Live with ASI is a monthly broadcast program that showcases recently published content from the Arab Studies Institute’s various branches. This content includes articles, reviews, pedagogical resources, podcasts, and more. Also featured in the broadcast are brand new interviews and discussions with authors and contributors.
This month, co-hosts MK Smith and Bassam Haddad covered a new podcast titled “Syria; Alternative Dialogues,” historical and contemporary legacies of Palestinian feminism, a new Connections Podcast episode on the Tunisian Constitutional Referendum, a new online magazine titled, “Global Insecurity” from our partner’s at Security in Context, pedagogy, new texts out now, and must-read recommendations.
This episode featured engaging conversations with Rabie Nasser, Nada Elia, Mouin Rabbani, and George Fourlas.
Syria; Alternative Dialogues
A new joint-effort between ASI, Security in Context, and the Syrian Center for Policy Research, the Syria; Alternative Dialogues podcast, provides a platform for knowledge production and evidence-based dialogue about domestic and transnational political, economic and social challenges in Syria’s protracted conflict.
The podcast aims to make the process of producing knowledge more accessible to the Arab world, and discusses the importance of investing in integrative networks among researchers and knowledge production institutions on the regional and global levels.
Two episodes are out now. The first episode is a discussion on securitization of food and climate in the Syrian conflict, and the second grapples with the political economy of militarism and neoliberalism. You can find both of these episodes on Apple Podcast, Google Podcast, Spotify, or wherever else you get your podcast.
And joining us all the way from Vienna, Austria, we are very happy to have Rabie Nasser, who is an economist, researcher, and co-founder of the Syrian Center for Policy Research to tell us more.
Co-Founder of the Syrian Center for Policy Research, Rabie Nasser, discusses the gaps in discourse around Syria that the new podcast aims to address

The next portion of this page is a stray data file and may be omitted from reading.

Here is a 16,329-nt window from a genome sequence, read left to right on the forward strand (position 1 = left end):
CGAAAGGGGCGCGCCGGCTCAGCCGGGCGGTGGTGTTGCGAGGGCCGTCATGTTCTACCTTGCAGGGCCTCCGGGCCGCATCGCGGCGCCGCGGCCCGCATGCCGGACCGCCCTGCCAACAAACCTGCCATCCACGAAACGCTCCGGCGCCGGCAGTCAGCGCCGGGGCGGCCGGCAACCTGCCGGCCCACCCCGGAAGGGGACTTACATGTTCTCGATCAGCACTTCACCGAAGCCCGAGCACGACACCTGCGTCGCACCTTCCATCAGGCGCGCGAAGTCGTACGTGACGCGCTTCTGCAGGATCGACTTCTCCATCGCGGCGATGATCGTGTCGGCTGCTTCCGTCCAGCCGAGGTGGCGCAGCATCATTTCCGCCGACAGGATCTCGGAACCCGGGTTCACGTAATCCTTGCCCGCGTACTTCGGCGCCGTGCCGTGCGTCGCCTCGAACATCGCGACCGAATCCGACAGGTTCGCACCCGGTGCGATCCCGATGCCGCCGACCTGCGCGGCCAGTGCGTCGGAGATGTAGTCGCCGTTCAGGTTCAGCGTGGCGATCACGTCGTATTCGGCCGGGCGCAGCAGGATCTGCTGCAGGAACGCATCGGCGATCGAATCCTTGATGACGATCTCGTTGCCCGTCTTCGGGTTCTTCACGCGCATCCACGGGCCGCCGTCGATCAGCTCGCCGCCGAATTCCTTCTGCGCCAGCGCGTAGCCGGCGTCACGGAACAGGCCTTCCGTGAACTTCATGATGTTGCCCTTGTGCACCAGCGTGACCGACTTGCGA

Legacies of Palestinian Feminism
In March of last year, the Palestinian Feminist Collective issued a pledge, offering feminist critiques of Zionist settler-colonialism. In particular, it responds to institutional attempts to exclude Palestinian feminists from organizing spaces, as well as other attempts to mobilize orientalist tropes about Muslims and Arabs in order to absolve Zionist violence.
Last month, Jadaliyya Co-Editor Noura Erakat interviewed Nada Elia, who teaches Arab American Studies and Comparative Cultural Studies at Western Washington University, about legacies of Palestinian Feminism. It was an incredibly insightful conversation, touching on both historical instances of Palestinian feminism, and its contemporary struggle and manifestations.
Professor Nada Elia from Western Washington University shares her thoughts on why it’s crucial to discuss Palestinian feminism in both historical and contemporary contexts.
And of course, we have another episode from the Connections Podcast! For those that don’t know, Connections combines journalism, analysis, and scholarship to offer timely and informative interviews on current events and broader policy questions, as well as themes relevant to knowledge production.
In July, Connections host and Jadaliyya Co-Editor, Mouin Rabbani, spoke with Monica Marks, who is a leading international specialist on post-revolutionary Tunisian politics regarding the July 25 Constitutional Referendum in Tunisia.
This interview examines the motives and objectives behind the referendum called by President Kais Saied, and the response to his monopolization of power by Tunisia’s political movements and broader public.
Jadaliyya Co-Editor and Connections host Mouin Rabbani recalls the insights provided by Monica Marks on the politics and implications surrounding the recent Constitutional Referendum in Tunisia.
Partners’ Feature: Security in Context
The team shared more exciting news from our partners at the Security in Context initiative, who recently launched a new online magazine and blog titled “Global Insecurity.” If you’re not already familiar, Security in Context is an international research initiative that aims to redefine the policies and practices of ‘security’ and influence debates on the futures of war, militarism, and international political economy.